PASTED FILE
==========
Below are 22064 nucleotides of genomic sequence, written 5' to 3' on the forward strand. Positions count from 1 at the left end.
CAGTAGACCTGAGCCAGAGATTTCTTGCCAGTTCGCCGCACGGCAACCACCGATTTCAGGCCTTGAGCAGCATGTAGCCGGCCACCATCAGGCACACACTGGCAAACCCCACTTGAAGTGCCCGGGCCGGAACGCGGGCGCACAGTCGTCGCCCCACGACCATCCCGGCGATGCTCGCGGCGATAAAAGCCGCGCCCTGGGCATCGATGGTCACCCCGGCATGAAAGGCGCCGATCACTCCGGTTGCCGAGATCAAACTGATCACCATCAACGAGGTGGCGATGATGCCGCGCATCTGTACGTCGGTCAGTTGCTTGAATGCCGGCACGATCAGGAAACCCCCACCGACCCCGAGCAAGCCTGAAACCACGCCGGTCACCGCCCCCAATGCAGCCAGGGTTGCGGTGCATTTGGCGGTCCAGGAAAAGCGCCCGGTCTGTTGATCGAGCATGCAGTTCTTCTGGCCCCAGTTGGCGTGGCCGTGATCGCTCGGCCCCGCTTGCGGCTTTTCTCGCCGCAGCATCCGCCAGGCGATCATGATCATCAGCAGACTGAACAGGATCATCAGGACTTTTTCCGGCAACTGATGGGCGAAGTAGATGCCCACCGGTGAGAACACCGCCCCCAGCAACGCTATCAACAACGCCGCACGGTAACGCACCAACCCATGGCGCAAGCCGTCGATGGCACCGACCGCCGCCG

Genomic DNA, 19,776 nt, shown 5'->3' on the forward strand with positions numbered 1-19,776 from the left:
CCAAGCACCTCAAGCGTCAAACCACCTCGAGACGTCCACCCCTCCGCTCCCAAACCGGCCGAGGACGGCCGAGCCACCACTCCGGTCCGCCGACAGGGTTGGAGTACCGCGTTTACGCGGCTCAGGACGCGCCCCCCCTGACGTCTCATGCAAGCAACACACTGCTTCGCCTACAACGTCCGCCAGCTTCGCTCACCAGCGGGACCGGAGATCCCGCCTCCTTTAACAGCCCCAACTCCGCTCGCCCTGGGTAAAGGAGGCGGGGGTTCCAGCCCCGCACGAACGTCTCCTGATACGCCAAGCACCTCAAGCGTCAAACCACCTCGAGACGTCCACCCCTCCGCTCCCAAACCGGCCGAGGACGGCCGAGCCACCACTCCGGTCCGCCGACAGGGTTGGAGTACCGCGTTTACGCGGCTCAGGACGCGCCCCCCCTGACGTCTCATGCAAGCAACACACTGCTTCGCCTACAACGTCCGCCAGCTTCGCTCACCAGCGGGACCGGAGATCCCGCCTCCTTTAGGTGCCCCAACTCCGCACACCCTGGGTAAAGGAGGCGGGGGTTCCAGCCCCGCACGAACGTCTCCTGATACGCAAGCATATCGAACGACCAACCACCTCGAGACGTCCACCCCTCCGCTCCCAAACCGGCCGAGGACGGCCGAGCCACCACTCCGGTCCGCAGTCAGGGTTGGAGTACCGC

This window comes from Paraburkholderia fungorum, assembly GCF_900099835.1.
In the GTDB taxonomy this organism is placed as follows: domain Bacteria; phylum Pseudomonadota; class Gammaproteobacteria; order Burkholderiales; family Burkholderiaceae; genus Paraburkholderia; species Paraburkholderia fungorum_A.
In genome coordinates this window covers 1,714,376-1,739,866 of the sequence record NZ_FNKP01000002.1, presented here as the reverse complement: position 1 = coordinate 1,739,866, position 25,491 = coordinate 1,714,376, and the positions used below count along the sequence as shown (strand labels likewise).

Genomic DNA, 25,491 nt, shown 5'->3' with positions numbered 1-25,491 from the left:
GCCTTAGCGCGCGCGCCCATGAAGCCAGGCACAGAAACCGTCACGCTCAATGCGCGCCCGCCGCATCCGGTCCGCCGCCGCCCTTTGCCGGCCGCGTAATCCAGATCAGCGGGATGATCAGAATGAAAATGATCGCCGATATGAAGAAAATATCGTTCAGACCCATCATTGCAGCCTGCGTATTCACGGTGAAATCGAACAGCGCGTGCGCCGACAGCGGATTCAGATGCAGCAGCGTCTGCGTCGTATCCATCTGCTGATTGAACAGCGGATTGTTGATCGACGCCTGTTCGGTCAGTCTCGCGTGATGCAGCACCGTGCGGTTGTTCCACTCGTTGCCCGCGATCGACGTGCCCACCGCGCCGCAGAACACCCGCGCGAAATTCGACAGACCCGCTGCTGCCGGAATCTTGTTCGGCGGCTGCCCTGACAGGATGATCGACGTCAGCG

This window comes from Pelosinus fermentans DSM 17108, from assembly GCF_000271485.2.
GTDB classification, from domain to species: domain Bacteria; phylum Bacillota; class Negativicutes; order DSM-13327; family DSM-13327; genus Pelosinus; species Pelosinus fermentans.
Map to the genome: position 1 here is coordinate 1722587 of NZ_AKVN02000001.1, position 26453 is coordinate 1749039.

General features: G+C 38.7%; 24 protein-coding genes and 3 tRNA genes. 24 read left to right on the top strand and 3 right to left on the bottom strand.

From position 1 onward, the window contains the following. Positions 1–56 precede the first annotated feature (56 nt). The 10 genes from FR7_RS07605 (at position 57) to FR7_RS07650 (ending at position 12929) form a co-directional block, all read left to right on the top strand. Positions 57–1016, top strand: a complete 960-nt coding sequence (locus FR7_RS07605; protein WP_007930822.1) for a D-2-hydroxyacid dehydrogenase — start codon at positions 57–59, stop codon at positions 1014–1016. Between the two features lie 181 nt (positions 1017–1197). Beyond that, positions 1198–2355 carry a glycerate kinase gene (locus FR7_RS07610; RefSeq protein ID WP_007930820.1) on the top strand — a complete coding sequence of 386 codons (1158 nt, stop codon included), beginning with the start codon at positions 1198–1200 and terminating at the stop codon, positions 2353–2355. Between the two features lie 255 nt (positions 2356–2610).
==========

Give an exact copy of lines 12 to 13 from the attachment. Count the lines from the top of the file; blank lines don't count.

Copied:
Map to the genome: position 1 here is coordinate 1722587 of NZ_AKVN02000001.1, position 26453 is coordinate 1749039.

General features: G+C 38.7%; 24 protein-coding genes and 3 tRNA genes. 24 read left to right on the top strand and 3 right to left on the bottom strand.